Federal Drug (Marijuana, Cocaine, Heroine, and Methamphetamine) Charges

Federal law prohibits the manufacture, distribution, possession with intent, or dispensing of a variety of drugs that include marijuana, cocaine, heroine, and methamphetamine. The applicable Federal law is 21 U.S.C. § 841 and 21 U.S.C. § 960.  Those accused of Federal drug offenses should take the matter seriously and work with an experienced attorney to properly handle the case.


Federal law treats marijuana distribution less seriously than it treats other drugs, although the penalties can still be quite harsh. The lowest class of marijuana distribution charges at the Federal level, which covers cases where under 50 KG is alleged to have been distributed, can result in 5 year prison sentence. As the amount of marijuana increases, so does the maximum penalty for those convicted.


Federal charges for cocaine, and cocaine base (crack cocaine) can result in a significant Federal prison sentence.  For those convicted of distributing under 500 grams of cocaine or under 5 grams of crack cocaine, a sentence of up to 20 years in prison can be imposed by court.  For larger amounts, the mandatory minimums and maximum sentences increase dramatically.  Some of the disparity between crack cocaine and powder cocaine has been removed from Federal sentencing guidelines, although there remains a notable difference in the severity of a sentence for those convicted of distribution of powder cocaine compared to cocaine base.


Heroine charges at the Federal level are quite serious and can result a minimum of 10 years and a maximum of life in prison on a first offense.  A second offense can result in a mandatory minimum of 20 years, and a maximum of life in prison.  Fines can reach in to the millions of dollars, and Federal prosecutors are known to pursue such fines and asset seizure.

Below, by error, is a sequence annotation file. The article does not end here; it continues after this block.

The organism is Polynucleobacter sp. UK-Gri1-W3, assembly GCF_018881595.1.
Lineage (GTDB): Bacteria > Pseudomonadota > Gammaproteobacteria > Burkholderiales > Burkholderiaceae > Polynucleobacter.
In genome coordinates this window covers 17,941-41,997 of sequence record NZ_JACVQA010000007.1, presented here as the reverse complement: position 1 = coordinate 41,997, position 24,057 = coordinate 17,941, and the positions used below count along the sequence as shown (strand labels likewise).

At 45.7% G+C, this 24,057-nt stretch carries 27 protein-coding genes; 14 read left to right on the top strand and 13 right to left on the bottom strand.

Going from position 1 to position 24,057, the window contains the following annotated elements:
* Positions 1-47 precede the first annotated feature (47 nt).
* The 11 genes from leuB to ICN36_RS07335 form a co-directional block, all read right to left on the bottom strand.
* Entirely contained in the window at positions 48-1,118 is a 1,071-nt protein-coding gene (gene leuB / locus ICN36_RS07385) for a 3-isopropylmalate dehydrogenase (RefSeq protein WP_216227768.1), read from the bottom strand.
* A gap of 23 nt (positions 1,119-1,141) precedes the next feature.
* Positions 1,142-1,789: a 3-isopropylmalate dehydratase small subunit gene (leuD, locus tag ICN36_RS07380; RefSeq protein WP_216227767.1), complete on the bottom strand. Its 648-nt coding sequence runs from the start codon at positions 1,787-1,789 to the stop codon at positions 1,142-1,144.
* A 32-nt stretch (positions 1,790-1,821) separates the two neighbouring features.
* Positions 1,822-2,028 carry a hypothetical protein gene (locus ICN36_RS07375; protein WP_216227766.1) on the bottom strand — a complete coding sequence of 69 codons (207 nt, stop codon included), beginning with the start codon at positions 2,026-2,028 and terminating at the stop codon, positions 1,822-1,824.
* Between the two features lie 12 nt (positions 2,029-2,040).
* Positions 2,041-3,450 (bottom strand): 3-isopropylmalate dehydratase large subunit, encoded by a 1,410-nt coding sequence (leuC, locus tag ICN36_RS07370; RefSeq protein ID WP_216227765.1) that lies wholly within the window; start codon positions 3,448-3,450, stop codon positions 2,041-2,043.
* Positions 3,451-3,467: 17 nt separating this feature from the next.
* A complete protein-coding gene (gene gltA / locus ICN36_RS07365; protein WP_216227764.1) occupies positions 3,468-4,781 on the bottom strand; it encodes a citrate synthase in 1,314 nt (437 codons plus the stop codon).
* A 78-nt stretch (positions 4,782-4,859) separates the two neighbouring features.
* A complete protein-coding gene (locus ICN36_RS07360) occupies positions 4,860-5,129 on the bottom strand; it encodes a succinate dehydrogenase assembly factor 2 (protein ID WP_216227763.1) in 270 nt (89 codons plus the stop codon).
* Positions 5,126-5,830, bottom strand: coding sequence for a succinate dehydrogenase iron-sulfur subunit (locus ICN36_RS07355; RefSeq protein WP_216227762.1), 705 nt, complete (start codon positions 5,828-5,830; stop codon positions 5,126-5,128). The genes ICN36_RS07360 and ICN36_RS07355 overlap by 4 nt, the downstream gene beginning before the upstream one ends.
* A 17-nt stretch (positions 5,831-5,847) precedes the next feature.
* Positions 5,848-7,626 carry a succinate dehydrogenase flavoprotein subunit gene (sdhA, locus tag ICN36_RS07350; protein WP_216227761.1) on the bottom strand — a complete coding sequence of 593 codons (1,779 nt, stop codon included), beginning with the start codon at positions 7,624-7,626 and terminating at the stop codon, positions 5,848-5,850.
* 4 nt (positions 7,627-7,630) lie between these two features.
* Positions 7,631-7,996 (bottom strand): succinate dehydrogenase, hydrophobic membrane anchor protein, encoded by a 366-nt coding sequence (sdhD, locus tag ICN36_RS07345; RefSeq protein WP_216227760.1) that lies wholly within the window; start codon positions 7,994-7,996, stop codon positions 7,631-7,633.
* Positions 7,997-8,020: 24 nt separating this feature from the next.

See also  Federal Statute of Limitations in Criminal Cases


For those convicted of distribution of methamphetamine, also called crystal meth, even a first-offense can result in a 5 year prison sentence for as little as 5 grams.  For over 50 grams on a first offense, a 10 year Federal prison sentence can be imposed.

Other important considerations in Federal drug cases

Depending upon the amount of drugs that were allegedly distributed and a person’s criminal record, it is possible that a Federal drug charge can raise a presumption that the person should not be granted pretrial release.  In such cases, properly handling the detention hearing is especially vital.

In cases where a person is accused of supplying drugs that resulted in an injury or death, the penalties can be greatly increased.  For example, a fist-time conviction for distribution of crack cocaine where a person dies can result in a life sentence.  Injury or death can also result in a person being ineligible for probation or a suspended sentence.

Fines in Federal drug cases can be significant, reaching into the millions of dollars for both individuals and businesses.  Asset seizure and forfeiture, which are separate from the criminal charges, are also often brought by Federal prosecutors.

As is the case for all Federal charges, the Federal sentencing guidelines play a significant role in determining what sort of sentence a person faces if convicted for a Federal drug offense. As such, working with one’s attorney to carefully run the sentencing guidelines and consider all relevant factors is vital.